Board of Fisheries votes on Bristol Bay king salmon management plan

The Board of Fisheries voted on the King Salmon Management Plan, concluding with an amended form of a proposal from the Nushagak Advisory Committee.
Published: Mar. 13, 2023 at 7:35 PM AKDT
Email This Link
Share on Pinterest
Share on LinkedIn

ANCHORAGE, Alaska (KTUU) - The Alaska Department of Fish & Game Board of Fisheries voted on a final version of the King Salmon Management Plan that will take effect in the Bristol Bay area.

The Board unanimously voted on a plan via an amended version of Proposal 11 written by the Nushagak Advisory Committee, which limits bag counts for king salmon when fishing.

“There were some proposals that were maybe less collaborative that would have had, I believe, unintended consequences on other user groups,” Bristol Bay set netter Jamie O’Connor said.

Proposal 13 was a separate measure that was tied to the management plan but would have enacted conservation methods based on time to allow king salmon to enter the Nushagak River.

Many members of Bristol Bays communities were against these proposals, as well as the Nushagak Advisory Committee.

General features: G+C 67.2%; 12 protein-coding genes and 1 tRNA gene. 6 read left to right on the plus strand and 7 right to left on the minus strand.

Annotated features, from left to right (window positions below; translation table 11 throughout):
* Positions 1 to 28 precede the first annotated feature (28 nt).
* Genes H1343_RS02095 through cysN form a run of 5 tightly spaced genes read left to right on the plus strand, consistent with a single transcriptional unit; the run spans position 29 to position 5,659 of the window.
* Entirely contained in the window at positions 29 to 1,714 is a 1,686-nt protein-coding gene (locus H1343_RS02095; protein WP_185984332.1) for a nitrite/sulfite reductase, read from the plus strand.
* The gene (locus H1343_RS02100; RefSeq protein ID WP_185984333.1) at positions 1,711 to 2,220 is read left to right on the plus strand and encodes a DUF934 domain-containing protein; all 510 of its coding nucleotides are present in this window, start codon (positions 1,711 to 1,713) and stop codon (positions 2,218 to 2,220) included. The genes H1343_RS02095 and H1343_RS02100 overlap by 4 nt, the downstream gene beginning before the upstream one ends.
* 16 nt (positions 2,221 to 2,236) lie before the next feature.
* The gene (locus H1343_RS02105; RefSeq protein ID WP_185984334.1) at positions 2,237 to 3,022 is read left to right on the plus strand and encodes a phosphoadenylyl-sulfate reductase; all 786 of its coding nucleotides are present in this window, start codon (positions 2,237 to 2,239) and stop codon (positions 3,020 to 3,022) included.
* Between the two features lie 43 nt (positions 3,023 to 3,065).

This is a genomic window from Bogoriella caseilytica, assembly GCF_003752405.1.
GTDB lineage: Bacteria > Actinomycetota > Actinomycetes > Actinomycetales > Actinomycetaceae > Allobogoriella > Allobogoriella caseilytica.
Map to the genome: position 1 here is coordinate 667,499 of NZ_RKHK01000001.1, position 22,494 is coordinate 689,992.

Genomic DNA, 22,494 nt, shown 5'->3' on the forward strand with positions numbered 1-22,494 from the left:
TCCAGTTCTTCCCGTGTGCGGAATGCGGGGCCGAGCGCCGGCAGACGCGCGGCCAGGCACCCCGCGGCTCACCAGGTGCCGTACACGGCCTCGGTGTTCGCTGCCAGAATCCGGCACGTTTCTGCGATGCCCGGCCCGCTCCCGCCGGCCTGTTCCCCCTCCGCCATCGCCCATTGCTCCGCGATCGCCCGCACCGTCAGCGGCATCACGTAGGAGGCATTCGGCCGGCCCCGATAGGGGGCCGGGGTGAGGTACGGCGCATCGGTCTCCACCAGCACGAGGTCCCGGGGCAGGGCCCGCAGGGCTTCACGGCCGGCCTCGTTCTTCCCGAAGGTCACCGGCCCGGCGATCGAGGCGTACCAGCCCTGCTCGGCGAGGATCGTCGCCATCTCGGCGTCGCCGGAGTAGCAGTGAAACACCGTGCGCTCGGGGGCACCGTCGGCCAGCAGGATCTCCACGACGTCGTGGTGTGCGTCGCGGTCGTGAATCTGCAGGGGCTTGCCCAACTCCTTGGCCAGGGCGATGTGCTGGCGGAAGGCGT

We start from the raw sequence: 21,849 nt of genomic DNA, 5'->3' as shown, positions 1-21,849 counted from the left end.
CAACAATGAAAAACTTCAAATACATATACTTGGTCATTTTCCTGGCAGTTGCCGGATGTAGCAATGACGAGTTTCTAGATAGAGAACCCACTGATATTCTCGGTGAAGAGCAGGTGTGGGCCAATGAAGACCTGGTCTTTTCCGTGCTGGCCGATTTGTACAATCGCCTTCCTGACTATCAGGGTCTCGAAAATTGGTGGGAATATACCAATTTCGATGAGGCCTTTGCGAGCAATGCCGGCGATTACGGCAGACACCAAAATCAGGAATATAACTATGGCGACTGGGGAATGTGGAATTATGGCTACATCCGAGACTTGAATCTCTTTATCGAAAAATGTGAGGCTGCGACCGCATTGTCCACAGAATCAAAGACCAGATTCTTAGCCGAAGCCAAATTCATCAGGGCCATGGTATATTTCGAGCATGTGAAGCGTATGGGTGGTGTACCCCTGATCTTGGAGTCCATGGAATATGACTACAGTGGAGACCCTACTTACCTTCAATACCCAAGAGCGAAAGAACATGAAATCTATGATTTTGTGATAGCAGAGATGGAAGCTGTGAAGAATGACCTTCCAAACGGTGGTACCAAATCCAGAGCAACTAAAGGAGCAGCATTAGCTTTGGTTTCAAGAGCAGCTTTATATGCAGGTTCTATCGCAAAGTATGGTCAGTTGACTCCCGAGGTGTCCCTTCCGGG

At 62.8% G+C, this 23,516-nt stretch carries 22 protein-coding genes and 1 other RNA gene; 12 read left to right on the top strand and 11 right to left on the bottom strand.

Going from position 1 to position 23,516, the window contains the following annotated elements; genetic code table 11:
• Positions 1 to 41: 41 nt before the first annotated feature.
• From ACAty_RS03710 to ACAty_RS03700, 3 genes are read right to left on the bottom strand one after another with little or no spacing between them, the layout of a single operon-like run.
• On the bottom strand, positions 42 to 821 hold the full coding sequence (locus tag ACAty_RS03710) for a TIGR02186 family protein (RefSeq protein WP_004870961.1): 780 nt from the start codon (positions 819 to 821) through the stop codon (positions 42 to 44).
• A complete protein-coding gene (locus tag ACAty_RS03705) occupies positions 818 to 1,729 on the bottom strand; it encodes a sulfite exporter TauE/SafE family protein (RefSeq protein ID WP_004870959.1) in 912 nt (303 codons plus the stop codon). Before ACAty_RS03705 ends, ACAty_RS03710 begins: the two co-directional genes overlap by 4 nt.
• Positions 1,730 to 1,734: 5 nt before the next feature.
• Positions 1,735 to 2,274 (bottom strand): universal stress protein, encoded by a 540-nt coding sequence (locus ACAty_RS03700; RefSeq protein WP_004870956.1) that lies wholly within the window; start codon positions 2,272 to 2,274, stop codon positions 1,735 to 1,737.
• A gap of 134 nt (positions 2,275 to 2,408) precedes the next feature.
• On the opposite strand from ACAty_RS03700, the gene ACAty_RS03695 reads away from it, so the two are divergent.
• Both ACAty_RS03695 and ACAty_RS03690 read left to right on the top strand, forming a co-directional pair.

“We’re just really, really happy that we were able to maintain that seven days from 2018. Because that was a real heartache on subsistence users to stand down when other commercial and sport (fishermen) were fishing,” Dillingham Resident Gayla Hoseth said.

In 2018, the Board of Fisheries voted on and passed Proposal 18, which repealed a restriction that Bristol Bay residents could only fish three days out of the week.

While the Board voted in Proposal 11 unanimously, Board Chair Märit Carlson-Van Dort had some reservations about the plan and said she believed that they would be returning to this issue soon.

“I don’t think that this is an issue that’s going to be solved with this plan in the near term, I think that this is going to continue to be an issue that we revisit for the Nushagak River and other systems around the state of Alaska,” Carlson-Van Dort said.

Carlson-Van Dort also said that plans like these rely on anglers and commercial fishers to accurately submit their data and that this cooperation is vital if they are going to work in the future.